“Can you have a breakdown in a breakdown?” Clinical neuropsychologist Benjamin delivers tales of disturbed minds—not least of them his own.
Listen, assess, prescribe: It’s a process that every psychiatrist follows, sometimes countless times in the course of a working year. But what is that doctor hearing? “Studies have shown that your generation, our generation, lies on average two or three times every ten minutes, men to make themselves look better, women to feel good,” writes the author. So how much of the assessment is built on untruths, and how much on observable reality? As Benjamin notes, an average one may contain 100 mistruths, depending on what and how much the patient chooses to reveal. Some of the cases that present themselves to the author are sufferers from dementia, which itself can hide behind misrepresentations, as he recounts when trying to attend to his own mother, “a mother and son mirroring each other’s confusion.” Others are grandiose, delusional, even dangerous. As Benjamin observes, attempts to help are often of the blind-men-and-elephant variety, with different specialists often coming to very different conclusions about a single patient—the oncologist looking for the brain tumor, the psychologist looking for the moment of fracture in a person’s history, and so forth. Given all this, the author ironically proposes an entry in the diagnostician’s manual for a syndrome named after himself, one that describes “an obsession with the singularity of your diagnosis while fearing that any specific diagnosis is too narrow.” So it’s small wonder that so many mental health workers suffer from plaguing doubts and maladies of their own, alleviated, perhaps, by the thought that “however sick, however mad, there would always be someone worse in need of looking after.”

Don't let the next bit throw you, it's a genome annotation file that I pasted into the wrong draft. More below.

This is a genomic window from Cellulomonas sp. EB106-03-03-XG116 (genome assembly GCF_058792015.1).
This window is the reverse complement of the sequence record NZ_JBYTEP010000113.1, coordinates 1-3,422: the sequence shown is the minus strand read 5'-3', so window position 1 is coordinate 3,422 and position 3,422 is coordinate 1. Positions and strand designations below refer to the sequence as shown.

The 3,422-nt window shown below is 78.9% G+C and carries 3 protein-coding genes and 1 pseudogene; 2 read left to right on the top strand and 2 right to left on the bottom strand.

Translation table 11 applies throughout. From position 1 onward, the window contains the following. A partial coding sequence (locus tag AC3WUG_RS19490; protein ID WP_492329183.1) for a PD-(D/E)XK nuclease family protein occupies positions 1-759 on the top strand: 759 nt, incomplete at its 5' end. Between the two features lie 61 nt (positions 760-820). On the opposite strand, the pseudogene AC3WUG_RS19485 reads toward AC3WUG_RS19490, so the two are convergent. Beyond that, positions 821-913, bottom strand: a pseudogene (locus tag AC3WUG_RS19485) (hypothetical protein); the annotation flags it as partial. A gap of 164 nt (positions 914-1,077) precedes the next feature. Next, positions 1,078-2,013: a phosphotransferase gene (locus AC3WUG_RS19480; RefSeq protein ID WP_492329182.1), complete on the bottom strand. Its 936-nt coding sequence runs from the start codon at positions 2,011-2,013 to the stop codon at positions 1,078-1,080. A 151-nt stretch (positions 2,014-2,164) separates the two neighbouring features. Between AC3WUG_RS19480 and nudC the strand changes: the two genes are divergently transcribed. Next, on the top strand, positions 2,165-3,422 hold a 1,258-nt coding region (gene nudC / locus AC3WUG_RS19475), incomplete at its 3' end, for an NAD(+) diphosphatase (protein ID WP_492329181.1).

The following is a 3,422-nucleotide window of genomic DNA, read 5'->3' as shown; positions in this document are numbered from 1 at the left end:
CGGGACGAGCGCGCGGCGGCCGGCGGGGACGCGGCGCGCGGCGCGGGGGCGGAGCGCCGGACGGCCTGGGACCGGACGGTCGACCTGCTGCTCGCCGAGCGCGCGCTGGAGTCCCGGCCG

A well-conceived and -written exploration of the traps hidden in the art of mental healing.